Historical archive

Somalia submits preliminary information indicative of the outer limits of its continental shelf with Norwegian assistance

Historical archive

Published under: Stoltenberg's 2nd Government

Publisher Ministry of Foreign Affairs

Somalia is the first African country to submit such information. The submission was prepared with the assistance of the Government of Norway in consultation with the Special Representative of the Secretary-General (SRSG) for Somalia, acting on behalf of the Transitional Federal Government of the Somali Republic.

Somalia is the first African country to submit such information. The submission was prepared with the assistance of the Government of Norway in consultation with the Special Representative of the Secretary-General (SRSG) for Somalia, acting on behalf of the Transitional Federal Government of the Somali Republic. 

“Somalia has submitted preliminary information indicative of the outer limits of its continental shelf to the UN within the deadline required under the UN Convention on the Law of the Sea.  This is a historic step, both in terms of Somalia’s national development and with regard to the international legal order,” said Foreign Minister Jonas Gahr Støre. 

“This clarification of responsibility and authority in maritime areas in accordance with international law is decisive for potential future resource management and thus for the welfare of future generations. The Somali submission therefore also sends an important signal to other States that developing countries where there is protracted armed conflict can comply with the requirements of international law,” said Minister of the Environment and International Development Erik Solheim. 

Somalia was given until May 2009 to submit documentation of the extent of its continental shelf beyond 200 nautical miles from its coastline. Developing countries that face particular challenges in collecting data may submit preliminary information indicative of the outer limits of their continental shelf – thereby meeting the deadline. Somalia is the first country to do so.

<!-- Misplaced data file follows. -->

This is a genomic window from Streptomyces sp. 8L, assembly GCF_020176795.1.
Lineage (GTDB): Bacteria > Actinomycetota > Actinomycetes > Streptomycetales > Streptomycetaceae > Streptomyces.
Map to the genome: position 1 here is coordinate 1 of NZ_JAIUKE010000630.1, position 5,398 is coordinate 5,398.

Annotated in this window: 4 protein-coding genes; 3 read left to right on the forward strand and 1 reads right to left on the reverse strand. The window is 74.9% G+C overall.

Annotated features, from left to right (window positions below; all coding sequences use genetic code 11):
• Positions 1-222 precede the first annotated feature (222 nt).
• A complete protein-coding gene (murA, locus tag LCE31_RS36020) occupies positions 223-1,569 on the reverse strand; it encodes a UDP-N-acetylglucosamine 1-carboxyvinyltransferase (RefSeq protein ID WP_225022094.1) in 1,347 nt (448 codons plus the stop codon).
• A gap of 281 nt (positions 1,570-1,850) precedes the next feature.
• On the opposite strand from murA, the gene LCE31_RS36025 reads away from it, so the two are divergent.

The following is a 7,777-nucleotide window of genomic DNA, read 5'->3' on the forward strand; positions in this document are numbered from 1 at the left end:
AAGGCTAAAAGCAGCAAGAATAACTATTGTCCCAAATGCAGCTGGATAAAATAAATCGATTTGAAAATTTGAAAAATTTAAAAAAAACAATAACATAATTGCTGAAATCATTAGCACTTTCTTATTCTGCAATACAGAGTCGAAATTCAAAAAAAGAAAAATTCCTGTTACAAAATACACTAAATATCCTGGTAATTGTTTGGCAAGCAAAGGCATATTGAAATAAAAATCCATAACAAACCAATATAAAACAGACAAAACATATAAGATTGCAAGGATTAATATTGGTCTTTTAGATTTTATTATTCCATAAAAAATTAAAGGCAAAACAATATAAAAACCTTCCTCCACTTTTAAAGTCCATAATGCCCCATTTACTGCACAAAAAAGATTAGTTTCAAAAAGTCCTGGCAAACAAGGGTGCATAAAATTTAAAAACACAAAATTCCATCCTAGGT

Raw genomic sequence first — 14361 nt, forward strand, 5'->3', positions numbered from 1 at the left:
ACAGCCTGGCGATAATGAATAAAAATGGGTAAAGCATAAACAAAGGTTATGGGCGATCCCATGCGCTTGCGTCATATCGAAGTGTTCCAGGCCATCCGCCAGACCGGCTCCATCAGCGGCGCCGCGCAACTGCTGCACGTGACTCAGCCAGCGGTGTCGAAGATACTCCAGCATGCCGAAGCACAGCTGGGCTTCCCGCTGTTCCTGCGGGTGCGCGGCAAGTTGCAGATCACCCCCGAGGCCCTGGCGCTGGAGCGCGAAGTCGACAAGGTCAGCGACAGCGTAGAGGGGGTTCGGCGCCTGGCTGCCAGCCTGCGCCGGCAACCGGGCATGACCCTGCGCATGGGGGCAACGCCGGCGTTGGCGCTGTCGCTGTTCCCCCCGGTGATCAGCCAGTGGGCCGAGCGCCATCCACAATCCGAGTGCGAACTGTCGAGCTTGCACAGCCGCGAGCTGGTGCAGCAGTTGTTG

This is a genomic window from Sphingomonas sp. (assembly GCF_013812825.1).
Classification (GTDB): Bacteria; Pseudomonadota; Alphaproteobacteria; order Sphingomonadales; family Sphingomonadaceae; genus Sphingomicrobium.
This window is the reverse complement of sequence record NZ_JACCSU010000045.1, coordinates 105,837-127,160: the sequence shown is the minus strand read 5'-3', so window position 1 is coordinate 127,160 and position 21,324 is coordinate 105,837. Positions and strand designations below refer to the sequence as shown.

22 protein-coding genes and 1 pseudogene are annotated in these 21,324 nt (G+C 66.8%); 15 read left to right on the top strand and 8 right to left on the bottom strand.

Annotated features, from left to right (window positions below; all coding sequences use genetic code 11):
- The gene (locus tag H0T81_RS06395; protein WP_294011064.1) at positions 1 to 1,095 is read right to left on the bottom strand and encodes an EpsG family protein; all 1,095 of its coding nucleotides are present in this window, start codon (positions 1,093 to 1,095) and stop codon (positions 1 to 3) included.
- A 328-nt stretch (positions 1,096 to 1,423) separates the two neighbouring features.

No final position is taken on the outer limits of the continental shelf in the information submitted. However, the documentation provided is indicative of a continental shelf beyond 200 nautical miles from the coastline. It establishes that submissions made by neighbouring States shall be without prejudice to the future delimitation of maritime boundaries, which must be subject to negotiations. 

“The Transitional Federal Government of the Somali Republic has taken a significant step towards safeguarding the interests of future generations of Somalis,” said Foreign Minister Støre. 

Neither the Norwegian Government nor Norwegian companies have interests of their own in the area. The assistance provided by Norway to the SRSG for Somalia and the Transitional Federal Government of the Somali Republic must be seen in the context of Norway’s commitment to a comprehensive and lasting settlement of the situation in the country, and as an expression of Norway’s support to the SRSG in carrying out his mandate in accordance with Security Council resolutions. 

Somalia, which has one of the longest coastlines of all the African countries, has been plagued by civil war and widespread human suffering for nearly two decades. Moreover, the waters off the coast of Somalia have been the scene of piracy against international shipping since 2007. 

The submission has been prepared with the assistance of international law experts in the Norwegian Ministry of Foreign Affairs, experts in the geosciences in the Norwegian Petroleum Directorate and experts from the UNEP Shelf Programme, represented by GRID-Arendal. Norway has a similar assistance programme in the West African countries, in cooperation with the Economic Community of West African States (ECOWAS). 

The Transitional Federal Government of the Somali Republic and the President gave their final approval on 6 April 2009 following meetings in Mogadishu attended by Ambassador Hans Wilhelm Longva of the Norwegian Ministry of Foreign Affairs.